Good morning, ladies and gentlemen,
We have had a very productive and busy visit to Rwanda.
I thank the Government and people for their hospitality. And I really appreciate President Kagame’s leadershsip and his long-term vision to develop his own country and contribute to regional peace and development
In the span of a few hours, we met ex-combatants benefiting from physical and social rehabilitation.
We paid our deepest respects at the Gisozi Genocide Memorial.
We visited a One-Stop centre for victims of gender-based violence and laid the foundation for a new Centre of Excellence to help end violence against women and girls in conflict situations.
And we had very constructive meetings with President Paul Kagame and cabinet ministers of the Rwandan Government.
In a few short hours, we saw the harrowing past - and the future you are building together.
Rwanda has made remarkable progress over two decades.
You have lifted many out of poverty and are meeting the Millennium Development Goals. I am very encouraged that the Rwandan Government is now going to the meet the target of the Millennium Development Goals under the leadership of President Paul Kagame.
In fact, I would really like to thank President Paul Kagame for his leadership, chairing the Millennium Development Goals Advocacy Group.
Rwanda is a pioneer of the green economy and is helping to define the post-2015 sustainable development agenda.
Last night, I was pleased to present to President Kagame the result of the Rwanda post-2015 consultations for sustainable development.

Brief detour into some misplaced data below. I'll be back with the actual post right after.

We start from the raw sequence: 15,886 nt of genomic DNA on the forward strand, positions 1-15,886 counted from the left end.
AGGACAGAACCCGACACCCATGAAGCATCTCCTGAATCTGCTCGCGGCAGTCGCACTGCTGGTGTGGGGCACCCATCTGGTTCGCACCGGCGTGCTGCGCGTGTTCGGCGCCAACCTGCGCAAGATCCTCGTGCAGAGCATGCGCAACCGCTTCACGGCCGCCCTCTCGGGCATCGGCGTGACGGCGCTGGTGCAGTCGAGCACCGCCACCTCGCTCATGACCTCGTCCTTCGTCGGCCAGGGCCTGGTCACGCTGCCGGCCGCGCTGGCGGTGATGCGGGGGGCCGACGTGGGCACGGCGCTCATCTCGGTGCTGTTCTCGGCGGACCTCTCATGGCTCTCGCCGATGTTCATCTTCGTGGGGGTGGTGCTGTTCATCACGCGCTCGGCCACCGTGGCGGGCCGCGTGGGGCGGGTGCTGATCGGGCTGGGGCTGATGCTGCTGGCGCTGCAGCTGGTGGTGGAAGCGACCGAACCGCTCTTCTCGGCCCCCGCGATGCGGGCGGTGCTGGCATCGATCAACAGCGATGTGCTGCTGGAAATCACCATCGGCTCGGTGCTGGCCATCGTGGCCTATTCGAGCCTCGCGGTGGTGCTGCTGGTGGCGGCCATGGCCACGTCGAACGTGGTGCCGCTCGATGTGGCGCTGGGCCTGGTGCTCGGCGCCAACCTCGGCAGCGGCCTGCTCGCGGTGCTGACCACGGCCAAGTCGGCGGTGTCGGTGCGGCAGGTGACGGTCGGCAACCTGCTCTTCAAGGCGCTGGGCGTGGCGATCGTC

Rwanda has so many success stories to offer the region, the continent and the world.
I particularly commend the country’s commitment to empowering women and girls.
This commitment comes from the top, and can be seen in the record number of women represented in parliament - 56 per cent, which is more than any other country in the world.
Yesterday, I told President Kagame that I commend his leadership on this issue.
And I told him that I also count on his leadership to help bring peace and stability to the region.
As well as being a vital member of the Security Council, Rwanda is a signatory to the important Framework for peace, security and cooperation for the Democratic Republic of the Congo and the region.
It emphasizes the need to address the structural causes fuelling instability, and it commits regional actors to act.
Success will require all parties to live up to their responsibilities.
The people of the Great Lakes have endured too much suffering for too long
World Bank President Dr. Jim Yong Kim and I have come to bring a message of hope.
We are determined to support lasting peace and rapid development.
That means security and stability - and much more.
It means education, health care, human rights and good governance.
Roads, electricity, opportunity.
There can be no peace without development, and no development without peace.
Rwanda has come a long way in two decades.
Its Government and people should be proud.
But lasting peace needs the benefits of development to ripple throughout the region among all Rwanda’s neighbours.
The Framework for peace, security and cooperation for the Democratic Republic of the Congo and the region is the best chance for peace in many years.
I am appealing to all leaders to play their part in implementing it and meeting their commitments.
Rwanda is critical to the Framework’s success.
I look forward to meeting again with President Kagame at the first meeting of the regional oversight mechanism in Addis Ababa on Sunday.
We will be in Ethiopia to celebrate 50 years of the Organisation of African Unity and African Union.
Our eyes will be firmly on the next fifty years - for north, south, east and west - and here at the heart of the continent -- Africa is poised to fulfil its vast potential.
Q: [Translated from French - The conflict in DRC is still ongoing and as a result, we have many refugees and children without education. While MONUSCO is leading the peace process, what kind of time frame are you looking at?]